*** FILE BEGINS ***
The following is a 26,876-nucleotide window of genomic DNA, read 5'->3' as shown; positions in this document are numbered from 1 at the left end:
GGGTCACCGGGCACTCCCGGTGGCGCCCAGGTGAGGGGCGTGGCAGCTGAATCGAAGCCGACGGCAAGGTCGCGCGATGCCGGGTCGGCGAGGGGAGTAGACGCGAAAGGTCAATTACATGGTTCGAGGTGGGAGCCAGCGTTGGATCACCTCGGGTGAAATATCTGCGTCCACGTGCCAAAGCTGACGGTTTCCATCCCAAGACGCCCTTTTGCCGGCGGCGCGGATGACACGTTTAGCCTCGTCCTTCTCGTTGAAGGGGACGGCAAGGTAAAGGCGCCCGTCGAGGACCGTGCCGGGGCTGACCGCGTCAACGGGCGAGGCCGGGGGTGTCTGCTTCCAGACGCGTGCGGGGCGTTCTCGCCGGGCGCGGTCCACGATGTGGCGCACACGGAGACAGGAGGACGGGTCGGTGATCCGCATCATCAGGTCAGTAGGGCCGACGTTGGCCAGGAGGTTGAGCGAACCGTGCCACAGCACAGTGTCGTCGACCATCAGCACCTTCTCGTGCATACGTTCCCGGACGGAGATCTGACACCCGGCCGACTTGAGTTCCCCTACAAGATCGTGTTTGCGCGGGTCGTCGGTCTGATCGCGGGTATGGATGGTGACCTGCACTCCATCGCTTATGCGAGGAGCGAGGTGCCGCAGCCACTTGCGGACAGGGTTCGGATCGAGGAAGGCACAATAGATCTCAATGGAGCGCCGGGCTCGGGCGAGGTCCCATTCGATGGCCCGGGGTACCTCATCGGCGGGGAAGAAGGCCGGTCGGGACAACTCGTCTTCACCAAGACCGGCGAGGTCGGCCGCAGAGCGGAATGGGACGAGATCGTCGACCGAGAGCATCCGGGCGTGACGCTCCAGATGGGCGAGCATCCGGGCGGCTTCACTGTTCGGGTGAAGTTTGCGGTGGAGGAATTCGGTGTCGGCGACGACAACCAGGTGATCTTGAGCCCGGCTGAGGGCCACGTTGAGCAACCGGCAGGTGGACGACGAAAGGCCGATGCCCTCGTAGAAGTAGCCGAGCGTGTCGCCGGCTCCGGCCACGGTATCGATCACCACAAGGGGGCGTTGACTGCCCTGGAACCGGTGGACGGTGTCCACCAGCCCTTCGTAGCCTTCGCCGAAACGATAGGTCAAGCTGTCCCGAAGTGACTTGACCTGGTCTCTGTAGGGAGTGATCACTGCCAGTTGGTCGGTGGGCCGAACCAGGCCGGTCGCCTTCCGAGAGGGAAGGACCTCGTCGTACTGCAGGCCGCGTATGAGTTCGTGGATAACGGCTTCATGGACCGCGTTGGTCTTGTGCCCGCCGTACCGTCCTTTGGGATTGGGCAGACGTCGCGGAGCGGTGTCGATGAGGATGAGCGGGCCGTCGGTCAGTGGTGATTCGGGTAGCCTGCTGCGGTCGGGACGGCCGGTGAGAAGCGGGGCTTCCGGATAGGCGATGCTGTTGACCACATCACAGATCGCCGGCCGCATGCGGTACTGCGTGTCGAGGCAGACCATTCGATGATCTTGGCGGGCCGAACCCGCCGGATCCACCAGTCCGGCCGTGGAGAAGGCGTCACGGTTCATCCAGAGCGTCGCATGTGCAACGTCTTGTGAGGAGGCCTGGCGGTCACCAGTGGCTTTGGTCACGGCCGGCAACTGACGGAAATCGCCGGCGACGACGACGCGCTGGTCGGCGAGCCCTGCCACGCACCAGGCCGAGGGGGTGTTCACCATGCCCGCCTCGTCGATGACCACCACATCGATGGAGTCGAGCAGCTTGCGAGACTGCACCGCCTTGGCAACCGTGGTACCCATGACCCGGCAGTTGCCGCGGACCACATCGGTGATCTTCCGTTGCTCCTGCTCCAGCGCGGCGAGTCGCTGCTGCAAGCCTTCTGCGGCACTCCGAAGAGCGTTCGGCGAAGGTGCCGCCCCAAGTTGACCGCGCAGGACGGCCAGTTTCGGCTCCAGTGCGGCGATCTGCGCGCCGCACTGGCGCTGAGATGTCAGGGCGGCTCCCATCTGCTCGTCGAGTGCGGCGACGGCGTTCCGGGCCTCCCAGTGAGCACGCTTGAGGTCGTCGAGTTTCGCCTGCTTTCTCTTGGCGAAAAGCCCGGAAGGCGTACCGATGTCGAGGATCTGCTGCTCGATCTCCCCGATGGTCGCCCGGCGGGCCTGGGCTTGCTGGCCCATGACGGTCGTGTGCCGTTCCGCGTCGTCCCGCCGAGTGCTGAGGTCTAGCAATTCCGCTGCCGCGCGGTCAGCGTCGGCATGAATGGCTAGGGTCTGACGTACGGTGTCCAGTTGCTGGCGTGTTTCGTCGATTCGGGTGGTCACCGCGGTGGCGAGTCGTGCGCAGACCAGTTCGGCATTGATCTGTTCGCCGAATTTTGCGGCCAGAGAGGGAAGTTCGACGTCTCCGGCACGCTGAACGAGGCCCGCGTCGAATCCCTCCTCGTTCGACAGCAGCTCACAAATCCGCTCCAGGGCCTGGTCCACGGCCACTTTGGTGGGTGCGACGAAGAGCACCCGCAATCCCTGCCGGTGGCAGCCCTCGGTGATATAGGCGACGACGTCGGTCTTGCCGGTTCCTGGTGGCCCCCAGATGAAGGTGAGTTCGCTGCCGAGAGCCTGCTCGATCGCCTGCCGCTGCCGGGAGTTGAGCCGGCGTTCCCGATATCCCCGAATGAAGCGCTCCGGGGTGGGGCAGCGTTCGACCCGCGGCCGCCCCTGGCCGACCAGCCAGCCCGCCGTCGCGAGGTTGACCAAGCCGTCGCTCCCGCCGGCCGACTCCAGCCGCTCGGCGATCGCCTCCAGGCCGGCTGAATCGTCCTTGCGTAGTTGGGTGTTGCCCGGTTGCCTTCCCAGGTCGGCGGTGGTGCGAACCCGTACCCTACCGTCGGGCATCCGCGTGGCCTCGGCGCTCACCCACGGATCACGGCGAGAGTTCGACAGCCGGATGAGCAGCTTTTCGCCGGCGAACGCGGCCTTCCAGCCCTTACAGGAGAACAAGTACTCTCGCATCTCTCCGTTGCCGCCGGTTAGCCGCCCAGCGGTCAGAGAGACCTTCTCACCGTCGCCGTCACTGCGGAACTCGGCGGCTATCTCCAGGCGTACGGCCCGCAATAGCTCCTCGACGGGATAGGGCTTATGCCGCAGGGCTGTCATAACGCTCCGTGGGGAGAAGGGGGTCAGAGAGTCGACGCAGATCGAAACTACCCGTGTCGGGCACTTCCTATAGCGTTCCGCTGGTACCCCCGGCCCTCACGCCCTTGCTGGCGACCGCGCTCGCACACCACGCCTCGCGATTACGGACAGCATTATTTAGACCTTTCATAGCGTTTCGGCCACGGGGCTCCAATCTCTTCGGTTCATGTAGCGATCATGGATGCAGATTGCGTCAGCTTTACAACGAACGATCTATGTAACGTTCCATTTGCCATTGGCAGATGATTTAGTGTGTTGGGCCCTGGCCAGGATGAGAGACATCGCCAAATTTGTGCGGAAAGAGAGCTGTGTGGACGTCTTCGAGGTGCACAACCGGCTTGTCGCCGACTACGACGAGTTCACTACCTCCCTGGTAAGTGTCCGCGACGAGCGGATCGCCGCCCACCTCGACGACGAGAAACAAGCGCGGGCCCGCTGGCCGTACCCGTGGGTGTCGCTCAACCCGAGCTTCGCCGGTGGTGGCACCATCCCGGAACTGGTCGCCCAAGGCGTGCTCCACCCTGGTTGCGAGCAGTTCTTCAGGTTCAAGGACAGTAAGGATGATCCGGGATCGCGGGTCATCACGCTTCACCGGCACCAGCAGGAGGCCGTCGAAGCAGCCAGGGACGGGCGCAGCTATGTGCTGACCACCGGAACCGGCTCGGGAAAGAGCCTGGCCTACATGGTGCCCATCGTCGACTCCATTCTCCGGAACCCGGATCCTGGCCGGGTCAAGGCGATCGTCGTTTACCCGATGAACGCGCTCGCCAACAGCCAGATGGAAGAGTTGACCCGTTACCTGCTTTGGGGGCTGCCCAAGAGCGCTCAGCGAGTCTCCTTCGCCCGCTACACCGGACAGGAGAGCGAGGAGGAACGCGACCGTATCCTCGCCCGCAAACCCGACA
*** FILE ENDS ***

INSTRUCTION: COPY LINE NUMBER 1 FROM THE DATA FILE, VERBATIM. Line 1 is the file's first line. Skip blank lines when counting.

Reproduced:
The following is a 26,876-nucleotide window of genomic DNA, read 5'->3' as shown; positions in this document are numbered from 1 at the left end: